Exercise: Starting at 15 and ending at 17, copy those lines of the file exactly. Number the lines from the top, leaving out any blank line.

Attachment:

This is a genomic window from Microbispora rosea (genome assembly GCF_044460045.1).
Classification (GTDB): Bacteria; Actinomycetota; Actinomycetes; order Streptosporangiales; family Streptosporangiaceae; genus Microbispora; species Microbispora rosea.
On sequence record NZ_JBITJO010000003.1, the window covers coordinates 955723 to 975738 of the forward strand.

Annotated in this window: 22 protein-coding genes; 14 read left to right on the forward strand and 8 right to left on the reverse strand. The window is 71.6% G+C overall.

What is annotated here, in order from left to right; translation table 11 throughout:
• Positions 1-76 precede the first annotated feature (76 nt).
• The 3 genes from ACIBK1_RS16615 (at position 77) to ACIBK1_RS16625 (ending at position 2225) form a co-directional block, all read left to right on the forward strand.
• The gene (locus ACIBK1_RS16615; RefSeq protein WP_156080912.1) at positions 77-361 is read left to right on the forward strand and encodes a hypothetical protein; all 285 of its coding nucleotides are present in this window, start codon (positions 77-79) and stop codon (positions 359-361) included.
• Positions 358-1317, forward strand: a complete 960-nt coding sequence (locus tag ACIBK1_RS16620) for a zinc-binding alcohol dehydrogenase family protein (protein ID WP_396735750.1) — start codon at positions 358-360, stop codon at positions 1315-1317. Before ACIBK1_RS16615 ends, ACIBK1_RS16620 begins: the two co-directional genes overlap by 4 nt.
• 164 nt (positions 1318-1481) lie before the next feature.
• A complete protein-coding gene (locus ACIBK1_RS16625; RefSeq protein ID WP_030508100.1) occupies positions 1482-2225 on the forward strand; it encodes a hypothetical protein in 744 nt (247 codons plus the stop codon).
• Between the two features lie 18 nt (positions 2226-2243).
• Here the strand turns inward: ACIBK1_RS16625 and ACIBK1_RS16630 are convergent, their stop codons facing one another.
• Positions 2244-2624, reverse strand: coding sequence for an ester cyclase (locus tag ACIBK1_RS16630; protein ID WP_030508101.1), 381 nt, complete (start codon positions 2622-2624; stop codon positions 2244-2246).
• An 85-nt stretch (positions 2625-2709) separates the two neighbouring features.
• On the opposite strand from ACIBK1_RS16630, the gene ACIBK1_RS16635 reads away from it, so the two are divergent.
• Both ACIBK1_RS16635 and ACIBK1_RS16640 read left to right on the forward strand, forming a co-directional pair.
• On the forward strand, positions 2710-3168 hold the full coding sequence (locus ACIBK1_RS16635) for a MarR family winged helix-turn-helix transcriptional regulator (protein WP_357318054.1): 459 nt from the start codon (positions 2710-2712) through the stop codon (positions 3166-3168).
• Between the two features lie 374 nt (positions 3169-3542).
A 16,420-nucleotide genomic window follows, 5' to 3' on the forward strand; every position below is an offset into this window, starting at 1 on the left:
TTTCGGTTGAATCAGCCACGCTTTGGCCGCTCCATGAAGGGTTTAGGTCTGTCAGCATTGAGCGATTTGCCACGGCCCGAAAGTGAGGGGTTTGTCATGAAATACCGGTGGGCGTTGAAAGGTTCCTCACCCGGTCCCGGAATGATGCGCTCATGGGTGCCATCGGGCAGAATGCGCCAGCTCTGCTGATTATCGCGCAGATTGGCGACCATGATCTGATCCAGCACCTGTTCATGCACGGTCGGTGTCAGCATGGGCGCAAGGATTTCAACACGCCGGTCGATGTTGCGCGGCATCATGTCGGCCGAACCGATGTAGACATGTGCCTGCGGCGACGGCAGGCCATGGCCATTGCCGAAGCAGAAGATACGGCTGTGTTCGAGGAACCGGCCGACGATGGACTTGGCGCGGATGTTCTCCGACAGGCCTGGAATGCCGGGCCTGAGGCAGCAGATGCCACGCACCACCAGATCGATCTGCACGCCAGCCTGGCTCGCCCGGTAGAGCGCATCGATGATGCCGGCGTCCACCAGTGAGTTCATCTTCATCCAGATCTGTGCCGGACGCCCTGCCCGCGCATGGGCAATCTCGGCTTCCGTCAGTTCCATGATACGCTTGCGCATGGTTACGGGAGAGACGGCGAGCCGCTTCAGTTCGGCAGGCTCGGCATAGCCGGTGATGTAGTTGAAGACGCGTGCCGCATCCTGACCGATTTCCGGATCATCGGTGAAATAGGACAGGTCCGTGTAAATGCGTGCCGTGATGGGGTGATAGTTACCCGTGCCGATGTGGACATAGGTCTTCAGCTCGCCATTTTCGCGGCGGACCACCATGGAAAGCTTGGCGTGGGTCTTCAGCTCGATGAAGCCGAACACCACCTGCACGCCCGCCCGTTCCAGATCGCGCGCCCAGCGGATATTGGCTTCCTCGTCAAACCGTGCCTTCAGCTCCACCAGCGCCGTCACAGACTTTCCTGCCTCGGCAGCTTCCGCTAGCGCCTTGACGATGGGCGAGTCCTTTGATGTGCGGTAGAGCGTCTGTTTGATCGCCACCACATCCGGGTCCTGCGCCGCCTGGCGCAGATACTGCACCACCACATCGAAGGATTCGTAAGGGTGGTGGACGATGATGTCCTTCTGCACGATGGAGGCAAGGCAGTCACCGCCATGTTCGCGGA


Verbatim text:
• An 85-nt stretch (positions 2625-2709) separates the two neighbouring features.
• On the opposite strand from ACIBK1_RS16630, the gene ACIBK1_RS16635 reads away from it, so the two are divergent.
• Both ACIBK1_RS16635 and ACIBK1_RS16640 read left to right on the forward strand, forming a co-directional pair.